From the AFP, (June 17, 2018) another example in liberty from The Mideast's Only Democracy!

Jerusalem (AFP) - Israeli ministers on Sunday backed a draft law carrying a jail term of up to 10 years for those who film or photograph soldiers with harmful intent, the justice ministry said.
Critics say the law, which will now face a series of parliamentary debates, could be a threat to free speech.

The ministerial committee on legislation endorsed the bill against "people who film, photograph or record soldiers performing their duties in order to demoralise soldiers and Israeli civilians".

The draft law would give courts the power to imprison those found guilty for five years, although a 10-year sentence would apply to defendants convicted of trying to "harm the state's security".

The same prison terms would apply to people sharing such images or recordings on social media or through traditional media.

Yes, filming active duty Israeli soldiers has proven to be problematic for the Israelis. The article cites the following embarrassing incident:

An Israeli soldier was recently released from prison after serving nine months behind bars for shooting dead an injured Palestinian, an act which was caught on video by a human rights group and spread widely online.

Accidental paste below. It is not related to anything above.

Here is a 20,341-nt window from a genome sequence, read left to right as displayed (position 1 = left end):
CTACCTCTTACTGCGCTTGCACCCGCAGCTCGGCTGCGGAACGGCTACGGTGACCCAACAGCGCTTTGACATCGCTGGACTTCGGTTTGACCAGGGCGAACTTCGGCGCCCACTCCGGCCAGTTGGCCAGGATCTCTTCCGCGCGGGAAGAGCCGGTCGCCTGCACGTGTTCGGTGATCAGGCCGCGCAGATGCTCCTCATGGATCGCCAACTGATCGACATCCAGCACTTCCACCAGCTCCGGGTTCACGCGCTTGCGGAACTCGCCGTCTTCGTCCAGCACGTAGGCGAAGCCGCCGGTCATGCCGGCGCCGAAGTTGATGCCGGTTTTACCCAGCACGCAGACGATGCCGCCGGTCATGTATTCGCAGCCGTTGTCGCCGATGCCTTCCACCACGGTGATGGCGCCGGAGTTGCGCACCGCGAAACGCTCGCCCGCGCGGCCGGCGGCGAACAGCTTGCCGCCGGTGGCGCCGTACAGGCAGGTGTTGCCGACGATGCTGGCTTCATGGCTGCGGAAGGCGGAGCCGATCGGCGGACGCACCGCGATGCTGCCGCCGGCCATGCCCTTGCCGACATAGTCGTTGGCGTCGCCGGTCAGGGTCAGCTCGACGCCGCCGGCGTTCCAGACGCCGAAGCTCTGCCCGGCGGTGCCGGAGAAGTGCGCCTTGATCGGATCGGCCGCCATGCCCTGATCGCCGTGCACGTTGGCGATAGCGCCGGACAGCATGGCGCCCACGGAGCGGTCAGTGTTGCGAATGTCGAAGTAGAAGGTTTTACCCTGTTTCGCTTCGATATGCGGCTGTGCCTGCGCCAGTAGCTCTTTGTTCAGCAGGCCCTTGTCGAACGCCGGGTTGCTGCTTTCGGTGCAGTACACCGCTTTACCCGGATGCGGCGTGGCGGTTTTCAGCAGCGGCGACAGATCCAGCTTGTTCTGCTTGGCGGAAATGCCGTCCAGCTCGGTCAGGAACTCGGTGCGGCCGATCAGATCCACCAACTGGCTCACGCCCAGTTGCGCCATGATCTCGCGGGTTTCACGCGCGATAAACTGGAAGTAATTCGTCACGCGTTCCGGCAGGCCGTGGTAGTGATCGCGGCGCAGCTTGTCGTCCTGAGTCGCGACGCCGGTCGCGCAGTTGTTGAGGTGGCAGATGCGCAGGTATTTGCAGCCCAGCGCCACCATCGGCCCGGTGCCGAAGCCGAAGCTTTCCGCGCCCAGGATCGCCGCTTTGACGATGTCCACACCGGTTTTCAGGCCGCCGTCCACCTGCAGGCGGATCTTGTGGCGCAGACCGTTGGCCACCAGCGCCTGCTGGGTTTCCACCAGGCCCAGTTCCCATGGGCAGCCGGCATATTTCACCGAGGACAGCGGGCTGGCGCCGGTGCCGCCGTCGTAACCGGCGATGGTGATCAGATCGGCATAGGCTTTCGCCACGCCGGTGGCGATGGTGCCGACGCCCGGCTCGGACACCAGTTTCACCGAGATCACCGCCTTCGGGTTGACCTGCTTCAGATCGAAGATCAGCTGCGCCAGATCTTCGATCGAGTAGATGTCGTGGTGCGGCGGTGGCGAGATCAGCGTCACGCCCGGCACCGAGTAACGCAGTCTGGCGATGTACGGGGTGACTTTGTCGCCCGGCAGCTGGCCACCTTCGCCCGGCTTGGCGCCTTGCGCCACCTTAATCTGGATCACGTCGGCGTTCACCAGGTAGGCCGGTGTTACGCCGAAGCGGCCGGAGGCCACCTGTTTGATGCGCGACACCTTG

Hmm, nine months for murdering an already injured (i.e., harmless) Palestinian.

Yes, I know that many Arab nations are just as bad. But the U.S. media and politicians don't incessantly drone on about those Arab nations' stellar commitments to liberty and human rights. Israel's supporters do. So it's only fair to point out the many instances wherein Israel's actions fall short of its propaganda. 

===================

Tuesday, May 15, 2018

Philosopher Daniel DeNicola Opens Door to Thought Police

We live in an ever more Orwellian society. As recently as the 1970s, conservatives and liberals both commonly said, "I disapprove of what you say, but I will defend to the death your right to say it." -- (Variously attributed to Voltaire or Evelyn Beatrice Hall.)

My, how things have changed. Americans, especially the young, increasingly oppose free speech. Especially if it's "hate speech."

But Daniel DeNicola, professor and chair of philosophy at Gettysburg College, is pushing the Orwellian envelop even further, in an article in Aeon, astonishingly titled: You don’t have a right to believe whatever you want to.

I don't?

Among other things, DeNicola writes: